Jim Button 50 Years Later

Children’s books don’t need to be without political content. Michael Ende aimed his first book Jim Button and Luke the Engine Driver at grown-ups as much as children. Over 50 Years after its first publication in German, it’s time to have a closer look at a very political children's story.


by +Lucas Dié on Books

Michael Ende wrote his first children’s book Jim Button and Luke the Engine Driver over 50 years ago. The book was more than a charming story; it contained messages aimed at grown-ups as well. Story-line and names included clever allusions and metaphors to the horrendous European and specifically German past.



Jim Button got his name from Jemmy Button who traveled with Charles Darwin on the Beagle. Like Jemmy, Jim was taken out of his natural context and transplanted into another country. Jemmy’s destination was Britain, Jim arrived at Morrowland. But Morrowland was a scaled down Britain; Mr Sleeve was the epitome of an English gentleman. Even his name pointed in that direction: In German, the Channel is called Ärmelkanal, and Ärmel translates to sleeve while Kanal stands for Channel.



Mr Tur Tur on the other hand was a giant and his name derived from French Tour or tower. He was not really a giant but only seemed so from a distance. When Jim and Luke (and Emma) got nearer to him, he dwindled until he was of normal human size once they were up close. Ende’s message was that even if people seemed to be giants from a distance, once you got close to them and got to know them, they were humans like you and me.



The half-dragon Nepomuk got his name from a saint. Saint Nepomuk was drowned by being thrown from a bridge; the name was a play on the dragon’s other half descent, the hippopotamus. But it was more than just that. Saint Nepomuk may be found on many bridges in Central Europe represented by a statue and there might even be a chapel dedicated to him. The half-dragon in the book became the bridge to understanding dragons.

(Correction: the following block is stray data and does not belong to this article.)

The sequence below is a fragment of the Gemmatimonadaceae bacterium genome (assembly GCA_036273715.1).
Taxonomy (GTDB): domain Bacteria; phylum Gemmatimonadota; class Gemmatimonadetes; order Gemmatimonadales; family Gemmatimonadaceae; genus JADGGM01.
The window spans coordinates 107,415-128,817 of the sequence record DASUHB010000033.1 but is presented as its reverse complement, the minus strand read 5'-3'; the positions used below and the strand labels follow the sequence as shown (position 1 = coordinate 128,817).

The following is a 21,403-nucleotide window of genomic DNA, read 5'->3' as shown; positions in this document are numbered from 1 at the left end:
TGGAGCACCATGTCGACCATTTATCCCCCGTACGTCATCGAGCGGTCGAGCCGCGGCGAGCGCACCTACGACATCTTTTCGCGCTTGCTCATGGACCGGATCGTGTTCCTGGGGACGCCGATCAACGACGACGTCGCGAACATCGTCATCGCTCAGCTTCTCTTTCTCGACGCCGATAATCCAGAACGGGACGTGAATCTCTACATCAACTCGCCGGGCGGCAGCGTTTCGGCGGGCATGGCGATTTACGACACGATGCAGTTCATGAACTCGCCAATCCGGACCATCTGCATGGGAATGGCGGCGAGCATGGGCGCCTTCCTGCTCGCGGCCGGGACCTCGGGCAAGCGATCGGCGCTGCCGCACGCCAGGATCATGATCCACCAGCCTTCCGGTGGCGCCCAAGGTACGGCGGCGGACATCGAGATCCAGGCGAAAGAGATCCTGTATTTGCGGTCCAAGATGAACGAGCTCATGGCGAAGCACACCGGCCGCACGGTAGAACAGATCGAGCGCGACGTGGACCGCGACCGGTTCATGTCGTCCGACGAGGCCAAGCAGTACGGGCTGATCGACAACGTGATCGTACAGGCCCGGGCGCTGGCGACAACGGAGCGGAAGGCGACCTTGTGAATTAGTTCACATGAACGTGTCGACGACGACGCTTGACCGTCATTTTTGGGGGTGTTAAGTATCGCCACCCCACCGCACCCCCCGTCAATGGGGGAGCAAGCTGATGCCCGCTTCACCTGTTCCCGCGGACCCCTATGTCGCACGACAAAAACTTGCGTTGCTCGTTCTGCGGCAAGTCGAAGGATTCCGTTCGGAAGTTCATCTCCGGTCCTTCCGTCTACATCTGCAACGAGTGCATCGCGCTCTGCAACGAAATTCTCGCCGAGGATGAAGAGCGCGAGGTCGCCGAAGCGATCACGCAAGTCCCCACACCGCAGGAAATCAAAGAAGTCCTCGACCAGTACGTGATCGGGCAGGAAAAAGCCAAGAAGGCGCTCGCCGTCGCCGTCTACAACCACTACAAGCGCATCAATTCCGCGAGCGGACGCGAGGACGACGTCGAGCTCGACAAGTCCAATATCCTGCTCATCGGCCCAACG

Mrs Grindtooth’s school was Ende’s depiction of school as he knew it in Nazi Germany. In the first edition, there was also a picture of the entry to Dragon City showing a sign that stated: ‘Entry is forbidden to all non pure bred dragons under pain of death.’ Similar signs could be found on many city boundaries in Nazi Germany referring to pure-bred Arians rather than dragons, though.



These signs were the result of the twisted Darwinism as applied by scientists under Nazi rule. Euphemistically called eugenics and paid for by the American Rockefeller Foundation, Dr Mengele set out to eradicate Jews, gypsies, gays, and other undesirables. Ende’s writing was aimed at reclaiming Darwinism for everyday use. Accordingly, he denied the Nazi slogan of ‘survival of the fittest’ and told stories of friendship spanning ethnic and cultural differences that overcome all obstacles.



For Ende, the book became a cleansing process; he was getting rid of the Nazi childhood he had. He took the chance offered in his own invented world to free himself of the devils and reclaim life as his own. If you haven’t read Jim Button and Luke the Engine Driver, I advise you do. It is charming and chock-a-block full of funny inventions. It has lost nothing of its freshness, and it is riveting reading for your children, too.



Further reading
The Little Prince: 70 Years After Publication
Irmingard Princess of Bavaria (1923 to 2010)
Awkward: Gestapo Burial in Berlin Jewish Cemetery